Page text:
“Where were you?” she says in her new, smoke-colored voice. She has gotten thinner, and it makes her much prettier. She has a severe beauty, not unlike my own.
“Nowhere,” I say, and I decide that her hair is ridiculous and juvenile. Her hair is like bad acting. Obvious. Exaggerated. I understand, then, that there may be no way for us to be ourselves. Maybe skin is just uncomfortable. I can hear someone calling a child’s name nearby. An oddly aviary sound. Bird like.
“Yeah,” she says, slow, looking around us at all the shanty humanity of the world. “Haven’t gotten far, have you?”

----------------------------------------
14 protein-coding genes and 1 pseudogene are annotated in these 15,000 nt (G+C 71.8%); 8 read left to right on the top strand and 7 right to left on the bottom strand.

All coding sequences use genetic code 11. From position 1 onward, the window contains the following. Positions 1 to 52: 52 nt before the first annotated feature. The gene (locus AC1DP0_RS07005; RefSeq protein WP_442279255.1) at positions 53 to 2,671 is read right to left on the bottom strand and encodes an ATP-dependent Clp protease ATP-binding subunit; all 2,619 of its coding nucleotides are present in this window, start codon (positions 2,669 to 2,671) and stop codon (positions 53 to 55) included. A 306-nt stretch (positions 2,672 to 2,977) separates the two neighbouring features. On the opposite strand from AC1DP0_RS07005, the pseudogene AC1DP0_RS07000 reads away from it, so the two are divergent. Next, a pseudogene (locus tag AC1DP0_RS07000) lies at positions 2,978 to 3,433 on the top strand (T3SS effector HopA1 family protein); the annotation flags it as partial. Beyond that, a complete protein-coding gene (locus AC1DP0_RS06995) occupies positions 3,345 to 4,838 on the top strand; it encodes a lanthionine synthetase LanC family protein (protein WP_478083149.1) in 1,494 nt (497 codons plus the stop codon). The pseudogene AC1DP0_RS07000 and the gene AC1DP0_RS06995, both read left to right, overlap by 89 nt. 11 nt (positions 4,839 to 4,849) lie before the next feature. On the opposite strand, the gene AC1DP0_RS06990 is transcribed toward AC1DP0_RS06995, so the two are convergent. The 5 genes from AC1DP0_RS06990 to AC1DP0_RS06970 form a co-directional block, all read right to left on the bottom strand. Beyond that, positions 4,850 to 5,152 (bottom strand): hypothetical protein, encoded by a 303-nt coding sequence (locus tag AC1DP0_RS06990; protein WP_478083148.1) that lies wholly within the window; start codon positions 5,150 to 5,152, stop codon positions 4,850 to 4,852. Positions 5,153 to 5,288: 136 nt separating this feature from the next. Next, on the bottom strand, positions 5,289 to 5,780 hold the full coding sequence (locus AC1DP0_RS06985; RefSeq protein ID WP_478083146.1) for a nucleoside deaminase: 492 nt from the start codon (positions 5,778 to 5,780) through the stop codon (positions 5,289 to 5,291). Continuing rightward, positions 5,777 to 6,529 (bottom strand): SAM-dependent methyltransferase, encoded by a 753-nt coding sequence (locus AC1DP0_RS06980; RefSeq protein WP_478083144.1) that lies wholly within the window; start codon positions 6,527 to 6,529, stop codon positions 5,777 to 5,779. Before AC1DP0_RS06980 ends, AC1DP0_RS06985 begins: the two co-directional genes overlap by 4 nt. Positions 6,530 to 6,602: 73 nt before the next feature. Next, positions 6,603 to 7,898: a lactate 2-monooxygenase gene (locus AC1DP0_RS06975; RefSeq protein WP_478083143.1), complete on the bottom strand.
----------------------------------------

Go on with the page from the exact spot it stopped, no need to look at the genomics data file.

When the world ended, I was running. After I ignored her many calls, I got a text from my mother, who was forty miles away in Pen’ City, holding hands with a dying man, a ninety-six-year-old stranger, who had lost track of the world.
“Aliens?” he’d asked my mother in a voice like burning paper. “Is that how it all ends? Good God.”
I imagined this as a peaceful moment for her, betrayed by her panicked text, “Where r u!!!” and then, “PLEASE”. I shut off my phone.
Running, I saw the black smoke rising like a snake from a charmer’s basket, hypnotized, from the edge of town. Shapely. Seductive. I heard the crashing of distant things breaking. Sounds like being underwater. I had a backpack with some clothes and water and food and toilet paper. The money and the gun, the Five-seveN, that Adam had given me wrapped in a towel and stuffed at the bottom. And I just kept on running.